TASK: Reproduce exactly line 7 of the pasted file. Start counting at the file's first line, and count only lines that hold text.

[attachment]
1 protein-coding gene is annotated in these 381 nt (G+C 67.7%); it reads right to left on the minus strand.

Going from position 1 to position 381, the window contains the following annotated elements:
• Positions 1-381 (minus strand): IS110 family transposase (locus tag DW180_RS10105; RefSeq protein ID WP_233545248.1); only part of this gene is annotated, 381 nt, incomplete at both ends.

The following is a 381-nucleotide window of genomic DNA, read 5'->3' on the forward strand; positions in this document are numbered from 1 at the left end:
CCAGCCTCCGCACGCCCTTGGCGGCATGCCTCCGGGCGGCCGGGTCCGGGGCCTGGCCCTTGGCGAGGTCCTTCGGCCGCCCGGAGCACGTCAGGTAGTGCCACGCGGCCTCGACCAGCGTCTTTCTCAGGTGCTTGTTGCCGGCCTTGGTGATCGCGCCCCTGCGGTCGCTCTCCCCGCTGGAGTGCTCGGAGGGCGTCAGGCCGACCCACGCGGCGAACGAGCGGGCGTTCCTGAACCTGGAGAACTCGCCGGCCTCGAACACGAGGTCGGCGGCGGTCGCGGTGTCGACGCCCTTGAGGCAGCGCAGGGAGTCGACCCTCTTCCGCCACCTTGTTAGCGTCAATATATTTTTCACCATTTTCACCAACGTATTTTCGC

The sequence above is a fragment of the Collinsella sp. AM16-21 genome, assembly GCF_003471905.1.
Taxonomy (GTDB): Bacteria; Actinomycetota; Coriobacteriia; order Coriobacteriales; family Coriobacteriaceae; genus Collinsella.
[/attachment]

Taxonomy (GTDB): Bacteria; Actinomycetota; Coriobacteriia; order Coriobacteriales; family Coriobacteriaceae; genus Collinsella.